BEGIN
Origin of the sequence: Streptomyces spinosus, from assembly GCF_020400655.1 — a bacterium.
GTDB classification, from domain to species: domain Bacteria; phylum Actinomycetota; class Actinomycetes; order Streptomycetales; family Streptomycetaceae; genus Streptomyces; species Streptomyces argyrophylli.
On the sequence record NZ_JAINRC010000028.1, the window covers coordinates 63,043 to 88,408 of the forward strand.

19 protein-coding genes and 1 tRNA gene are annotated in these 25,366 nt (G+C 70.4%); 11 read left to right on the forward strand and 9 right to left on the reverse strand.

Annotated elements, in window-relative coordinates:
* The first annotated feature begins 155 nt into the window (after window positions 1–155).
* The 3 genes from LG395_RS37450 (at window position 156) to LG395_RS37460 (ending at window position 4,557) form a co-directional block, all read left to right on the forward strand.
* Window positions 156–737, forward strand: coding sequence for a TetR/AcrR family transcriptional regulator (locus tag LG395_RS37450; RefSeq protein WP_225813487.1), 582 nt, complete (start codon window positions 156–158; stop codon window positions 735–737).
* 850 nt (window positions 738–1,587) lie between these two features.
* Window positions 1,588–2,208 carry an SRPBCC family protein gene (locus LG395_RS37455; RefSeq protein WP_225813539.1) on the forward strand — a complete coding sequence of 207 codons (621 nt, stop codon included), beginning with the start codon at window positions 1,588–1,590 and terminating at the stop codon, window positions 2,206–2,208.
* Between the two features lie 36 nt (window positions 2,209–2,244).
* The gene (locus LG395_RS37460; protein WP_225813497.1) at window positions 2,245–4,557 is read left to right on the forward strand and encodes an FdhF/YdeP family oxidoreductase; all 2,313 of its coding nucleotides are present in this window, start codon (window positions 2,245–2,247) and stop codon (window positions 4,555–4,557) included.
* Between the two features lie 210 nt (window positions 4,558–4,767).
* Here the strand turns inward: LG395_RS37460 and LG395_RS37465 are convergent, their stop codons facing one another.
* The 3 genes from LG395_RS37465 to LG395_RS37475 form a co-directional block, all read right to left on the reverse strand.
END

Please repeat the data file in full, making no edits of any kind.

Origin of the sequence: Streptomyces spinosus, from assembly GCF_020400655.1 — a bacterium.
GTDB classification, from domain to species: domain Bacteria; phylum Actinomycetota; class Actinomycetes; order Streptomycetales; family Streptomycetaceae; genus Streptomyces; species Streptomyces argyrophylli.
On the sequence record NZ_JAINRC010000028.1, the window covers coordinates 63,043 to 88,408 of the forward strand.

19 protein-coding genes and 1 tRNA gene are annotated in these 25,366 nt (G+C 70.4%); 11 read left to right on the forward strand and 9 right to left on the reverse strand.

Annotated elements, in window-relative coordinates:
* The first annotated feature begins 155 nt into the window (after window positions 1–155).
* The 3 genes from LG395_RS37450 (at window position 156) to LG395_RS37460 (ending at window position 4,557) form a co-directional block, all read left to right on the forward strand.
* Window positions 156–737, forward strand: coding sequence for a TetR/AcrR family transcriptional regulator (locus tag LG395_RS37450; RefSeq protein WP_225813487.1), 582 nt, complete (start codon window positions 156–158; stop codon window positions 735–737).
* 850 nt (window positions 738–1,587) lie between these two features.
* Window positions 1,588–2,208 carry an SRPBCC family protein gene (locus LG395_RS37455; RefSeq protein WP_225813539.1) on the forward strand — a complete coding sequence of 207 codons (621 nt, stop codon included), beginning with the start codon at window positions 1,588–1,590 and terminating at the stop codon, window positions 2,206–2,208.
* Between the two features lie 36 nt (window positions 2,209–2,244).
* The gene (locus LG395_RS37460; protein WP_225813497.1) at window positions 2,245–4,557 is read left to right on the forward strand and encodes an FdhF/YdeP family oxidoreductase; all 2,313 of its coding nucleotides are present in this window, start codon (window positions 2,245–2,247) and stop codon (window positions 4,555–4,557) included.
* Between the two features lie 210 nt (window positions 4,558–4,767).
* Here the strand turns inward: LG395_RS37460 and LG395_RS37465 are convergent, their stop codons facing one another.
* The 3 genes from LG395_RS37465 to LG395_RS37475 form a co-directional block, all read right to left on the reverse strand.